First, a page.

lecture_8_-_material_properties_-_ch_3

lecture_8_-_material_properties_-_ch_3 - ME 350 – Lecture...

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Unformatted text preview: ME 350 – Lecture 8 – Chapter 2, 3 Nature of material and material properties Crystal structure Defects Stress & Strain Crystalline vs noncrystalline Stress‑Strain Relationships Hardness Effect of Temperature on Properties Viscoelastic Behavior of Polymers 1 Crystal Structures in Metals 1. Body-centered cubic (BCC) e.g. Chromium, Iron, Molybdenum, Tungsten 1. Face centered cubic (FCC) e.g. Aluminum, Copper, Gold, Lead, Silver, Nickel 1. Hexagonal close-packed (HCP) e.g. Magnesium, Titanium, Zinc How many atoms in each unit cell? BCC: 2 FCC: 4 HCP: 6 2 Imperfections (Defects) in Crystals • Point defects: • Line defects: • Surface defects: – Grain boundaries or the surface of a crystal 3 Elastic & Plastic Strain When a crystal experiences a gradually increasing stress, it first deforms elastically , then atoms change lattice positions, and the deformation is plastic , or a permanent change. 4 Effect of Dislocations on Strain • As compared to a perfect lattice, the stress required for plastic deformation of a material with dislocation is: lower Figure 2.12 Effect of dislocations in the lattice structure under stress 5 Slip on a Macroscopic Scale • Slip occurs many times over throughout the metal when subjected to a deforming load, thus causing it to exhibit its macroscopic behavior in the stress-strain relationship • Dislocations are a good‑news‑bad‑news situation – Good news in manufacturing – the metal is easier to form – Bad news in design – the metal is not as strong as the designer would like • HCP has the fewest slip directions, then FCC , and BCC has the most. 6 Ch3: Tensile Test Figure 3.2 Example tensile test: (1) no load; (2) uniform elongation and reduction of cross‑sectional area; (3) continued elongation, maximum load reached; (4) necking begins, load begins to decrease; and (5) fracture. If pieces are put back together as in (6), final length can be measured. 7 Stress & Strain • Stress is defined as force divided by area: A F = σ Where σ = stress, F = applied force, and A = instantaneous or initial cross-sectional area Engineering stress: A = original area (used in safety calculations) True stress: A = instantaneous area (used in deformation calcs) where e = engineering strain;...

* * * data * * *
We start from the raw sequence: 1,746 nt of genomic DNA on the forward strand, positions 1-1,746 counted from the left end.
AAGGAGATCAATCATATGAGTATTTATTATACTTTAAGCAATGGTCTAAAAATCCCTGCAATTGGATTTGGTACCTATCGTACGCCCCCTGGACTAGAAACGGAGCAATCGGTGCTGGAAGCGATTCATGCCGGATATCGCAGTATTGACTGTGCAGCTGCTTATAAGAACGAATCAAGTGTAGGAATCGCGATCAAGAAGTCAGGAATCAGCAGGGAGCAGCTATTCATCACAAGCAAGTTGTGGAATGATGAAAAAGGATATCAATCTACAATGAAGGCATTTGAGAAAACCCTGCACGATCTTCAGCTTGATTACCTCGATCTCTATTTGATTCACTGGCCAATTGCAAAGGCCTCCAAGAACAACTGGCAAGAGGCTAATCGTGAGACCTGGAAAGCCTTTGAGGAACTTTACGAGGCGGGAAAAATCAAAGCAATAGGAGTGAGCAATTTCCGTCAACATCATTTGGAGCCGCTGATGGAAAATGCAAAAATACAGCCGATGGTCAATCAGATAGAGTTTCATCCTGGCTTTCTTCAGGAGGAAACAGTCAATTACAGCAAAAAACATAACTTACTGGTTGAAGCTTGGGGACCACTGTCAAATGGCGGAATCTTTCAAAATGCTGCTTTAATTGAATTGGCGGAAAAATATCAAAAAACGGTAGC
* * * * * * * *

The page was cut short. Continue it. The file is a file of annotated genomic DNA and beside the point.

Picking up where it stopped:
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lecture_8_-_material_properties_-_ch_3 - ME 350 – Lecture...

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